My next step will be to set a daily routine. Give myself a limit of two-three times a day, and decide when to breastfeed (for example, in the morning, mid afternoon and to go to bed). When she asks for it outside of those times, I’ll try to distract her with games and food and hope for the best. I’ll be strict, but also very flexible, because I think flexibility is a great asset in motherhood.

Gradually and respectfully reducing it

Once the routine is set, I’ll try and reduce it in the most respectful way. For example, if I notice that in the middle of the afternoon I can “easily” take her mind off titty without her rolling on the floor crying, I will try and go till bed time, maybe by moving dinner slightly earlier (as sometimes hunger is a trigger for titty). Turtle steps. Little by little.

Motherhood expectations

From there, it’ll be easy peasy: she’ll be in nursery in the morning (🤞🏻), we’ll be busy in the afternoon and little by little mother and baby will work together to do the magic of respectful motherhood and Emily will be naturally, happily and baby-led weaned. Win win.

Reality check

I’ll have to put bandaids/chilly/lemon on my nipples to convince her that titty is just not good anymore, so she will stop abruptly, and it’ll be a trauma which somehow will screw her up in some way at some point in her adult life.

After all, that’s motherhood in a nutshell, isn’t it?

Comments

Chantelle • Oct 6, 2018

Just what I needed to read, definitely needed to remind myself I have limits to. Taking it step by step but will get there! Thank you

🌸 Carlotta • Oct 8, 2018

You'll get there! In just two weeks Emily went from feeding pretty much whenever she wanted (or crying a lot if I said no) to feeding three times a day and most days not even asking about it outside of those times! She sometimes actually comes to me and says, "Titty no" (it sounds more like a question, but I take it as a statement haha). And all it took was to have a stricter routine, so she knows what to expect: she moaned and cried a bit the first few days, but then it was as if she understood that this way made everybody happier. I'm sure you'll get there sooner than you think! Thanks for your message!

Stacey • Dec 3, 2018

Hi there Carlotta (love your name!!),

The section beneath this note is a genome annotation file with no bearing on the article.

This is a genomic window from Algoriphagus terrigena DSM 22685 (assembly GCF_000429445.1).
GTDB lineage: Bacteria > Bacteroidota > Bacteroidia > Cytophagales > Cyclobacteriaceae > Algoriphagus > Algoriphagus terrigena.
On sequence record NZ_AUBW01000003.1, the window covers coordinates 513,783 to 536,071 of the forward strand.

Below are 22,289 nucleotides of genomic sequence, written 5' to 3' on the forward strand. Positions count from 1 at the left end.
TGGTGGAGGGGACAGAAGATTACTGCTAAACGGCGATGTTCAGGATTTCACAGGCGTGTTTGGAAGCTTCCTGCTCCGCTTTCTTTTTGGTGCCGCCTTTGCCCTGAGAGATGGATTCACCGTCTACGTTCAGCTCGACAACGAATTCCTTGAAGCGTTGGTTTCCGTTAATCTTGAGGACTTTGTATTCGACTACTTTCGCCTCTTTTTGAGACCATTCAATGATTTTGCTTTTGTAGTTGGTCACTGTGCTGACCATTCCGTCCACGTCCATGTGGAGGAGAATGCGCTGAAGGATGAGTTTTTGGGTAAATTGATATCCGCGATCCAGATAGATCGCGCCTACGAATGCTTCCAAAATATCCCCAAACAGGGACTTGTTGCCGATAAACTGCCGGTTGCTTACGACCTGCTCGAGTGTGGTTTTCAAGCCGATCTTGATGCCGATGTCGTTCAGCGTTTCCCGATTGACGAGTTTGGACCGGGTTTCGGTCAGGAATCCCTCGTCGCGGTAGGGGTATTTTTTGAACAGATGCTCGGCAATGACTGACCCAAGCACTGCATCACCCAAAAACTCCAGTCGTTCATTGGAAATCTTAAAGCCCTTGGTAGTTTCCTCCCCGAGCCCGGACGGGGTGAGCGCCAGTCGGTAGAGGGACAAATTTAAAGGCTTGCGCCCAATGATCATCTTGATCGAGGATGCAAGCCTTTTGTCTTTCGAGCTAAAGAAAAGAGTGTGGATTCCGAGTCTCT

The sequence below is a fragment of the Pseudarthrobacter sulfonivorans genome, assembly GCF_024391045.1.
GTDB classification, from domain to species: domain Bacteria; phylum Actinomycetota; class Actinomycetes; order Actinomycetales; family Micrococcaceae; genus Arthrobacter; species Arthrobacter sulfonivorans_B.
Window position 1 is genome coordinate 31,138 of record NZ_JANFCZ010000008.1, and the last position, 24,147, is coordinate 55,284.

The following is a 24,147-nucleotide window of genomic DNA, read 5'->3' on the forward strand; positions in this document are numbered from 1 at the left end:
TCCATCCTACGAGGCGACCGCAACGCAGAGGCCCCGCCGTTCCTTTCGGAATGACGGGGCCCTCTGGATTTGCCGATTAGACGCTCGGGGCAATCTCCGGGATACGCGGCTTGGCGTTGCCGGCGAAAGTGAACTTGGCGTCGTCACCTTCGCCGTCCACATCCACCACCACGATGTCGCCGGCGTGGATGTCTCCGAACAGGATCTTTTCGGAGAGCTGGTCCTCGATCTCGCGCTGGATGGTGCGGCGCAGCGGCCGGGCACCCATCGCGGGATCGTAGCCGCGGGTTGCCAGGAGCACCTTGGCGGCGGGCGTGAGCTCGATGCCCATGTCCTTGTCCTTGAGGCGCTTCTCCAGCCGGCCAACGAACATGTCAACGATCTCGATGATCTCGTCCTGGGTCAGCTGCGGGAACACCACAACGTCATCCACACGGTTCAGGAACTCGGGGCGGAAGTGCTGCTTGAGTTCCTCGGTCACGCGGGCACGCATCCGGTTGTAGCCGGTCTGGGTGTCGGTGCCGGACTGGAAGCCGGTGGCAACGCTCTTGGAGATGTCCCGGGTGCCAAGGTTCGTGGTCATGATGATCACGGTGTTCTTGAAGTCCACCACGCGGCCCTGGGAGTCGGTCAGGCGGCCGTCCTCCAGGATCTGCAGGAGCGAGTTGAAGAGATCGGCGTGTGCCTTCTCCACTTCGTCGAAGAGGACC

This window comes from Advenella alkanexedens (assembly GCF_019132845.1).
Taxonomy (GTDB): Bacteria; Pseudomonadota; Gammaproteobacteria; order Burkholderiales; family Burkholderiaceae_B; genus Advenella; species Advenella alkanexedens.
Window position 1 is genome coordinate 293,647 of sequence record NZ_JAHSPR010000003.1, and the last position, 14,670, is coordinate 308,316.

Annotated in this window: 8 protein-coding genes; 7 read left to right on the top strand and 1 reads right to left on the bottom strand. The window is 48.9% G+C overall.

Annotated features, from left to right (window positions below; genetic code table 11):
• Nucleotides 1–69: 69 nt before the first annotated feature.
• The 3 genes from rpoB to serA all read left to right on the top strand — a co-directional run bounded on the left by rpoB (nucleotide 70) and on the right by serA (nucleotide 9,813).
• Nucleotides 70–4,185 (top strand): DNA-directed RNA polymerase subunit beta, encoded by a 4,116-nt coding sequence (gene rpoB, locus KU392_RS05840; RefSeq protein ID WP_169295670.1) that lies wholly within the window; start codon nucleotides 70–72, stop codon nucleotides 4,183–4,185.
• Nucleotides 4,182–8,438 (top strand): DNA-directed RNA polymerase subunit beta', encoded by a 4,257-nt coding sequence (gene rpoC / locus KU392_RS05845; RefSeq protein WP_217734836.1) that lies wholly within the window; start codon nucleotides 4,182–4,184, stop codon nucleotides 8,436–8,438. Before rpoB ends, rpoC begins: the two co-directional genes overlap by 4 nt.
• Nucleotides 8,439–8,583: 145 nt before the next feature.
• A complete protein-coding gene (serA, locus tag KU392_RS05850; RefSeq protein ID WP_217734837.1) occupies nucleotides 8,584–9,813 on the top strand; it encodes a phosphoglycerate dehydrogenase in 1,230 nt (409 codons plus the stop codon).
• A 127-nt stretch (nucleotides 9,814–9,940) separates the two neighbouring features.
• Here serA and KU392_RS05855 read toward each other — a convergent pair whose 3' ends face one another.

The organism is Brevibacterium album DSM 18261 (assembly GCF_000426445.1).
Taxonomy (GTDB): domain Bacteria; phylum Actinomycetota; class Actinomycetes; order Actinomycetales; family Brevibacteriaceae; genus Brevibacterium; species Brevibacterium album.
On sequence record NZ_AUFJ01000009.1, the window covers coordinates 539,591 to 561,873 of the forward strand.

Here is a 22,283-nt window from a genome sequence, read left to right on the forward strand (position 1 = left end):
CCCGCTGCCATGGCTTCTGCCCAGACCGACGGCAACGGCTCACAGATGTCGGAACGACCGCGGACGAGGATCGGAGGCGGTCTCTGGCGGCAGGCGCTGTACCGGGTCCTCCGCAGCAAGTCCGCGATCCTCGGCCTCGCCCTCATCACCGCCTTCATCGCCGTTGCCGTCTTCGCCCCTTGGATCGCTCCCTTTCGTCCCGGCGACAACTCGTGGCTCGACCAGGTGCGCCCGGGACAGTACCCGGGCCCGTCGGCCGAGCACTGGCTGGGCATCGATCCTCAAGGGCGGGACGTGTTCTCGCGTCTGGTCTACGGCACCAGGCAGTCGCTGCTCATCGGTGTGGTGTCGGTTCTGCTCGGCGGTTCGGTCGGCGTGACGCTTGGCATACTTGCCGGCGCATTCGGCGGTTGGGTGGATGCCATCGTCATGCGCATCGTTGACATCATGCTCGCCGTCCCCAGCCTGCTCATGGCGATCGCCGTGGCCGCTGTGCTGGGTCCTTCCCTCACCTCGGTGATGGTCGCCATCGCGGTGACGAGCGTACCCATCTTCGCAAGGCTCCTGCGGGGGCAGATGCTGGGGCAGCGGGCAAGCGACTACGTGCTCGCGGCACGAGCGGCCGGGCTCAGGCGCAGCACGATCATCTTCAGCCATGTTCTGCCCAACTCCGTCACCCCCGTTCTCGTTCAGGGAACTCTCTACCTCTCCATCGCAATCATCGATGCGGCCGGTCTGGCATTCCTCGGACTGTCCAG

Just found your site while doing research on learning towers! I’m just getting started on reading your posts. I’m intrigued by your montissori way of live and your trilingual (so am I)
This post is very interesting, thanks for sharing. When (age) and how did you get Emily to drink water at night... I’ve got an one year old booby addict here 😉
And I love that you have plans for everything too 😉👍🏻👌🏻

Kind wishes,
Stacey

🌸 Carlotta • Dec 4, 2018

Hi Stacey! Thanks for your comment and lovely words! Haha I do love plans, is it that evident? 😉 But I’m trying to make more flexible ones as, let’s be honest, kids and plans are highly incompatible!

Unfortunately, I really don’t remember when I decided to switch to water at night, but it was surely between 12 and 16 months, in a desperate attempt to improve our nights (you might have read that Emily was a terrible sleeper!). And we went back and forth for a while because she got sicka a couple of time, during which I decided to switch back to booby, and then it took a while to switch back to water again. I wish I remembered the time frame better (it’d make a good post ;-), but my memory is terrible!

And the “how”, oh well, with a bit (sometimes a lot) of crying! I first introduced the concept of “last one”/“last time” with other things, and then when I put her to sleep on the booby I always talked to her first and reminded her that it was the last time of the day, that we drink water at night, that titty sleeps, too. I got her a big girl bottle of water (this one: http://geni.us/VpqP3) and we filled it together every night before going to bed.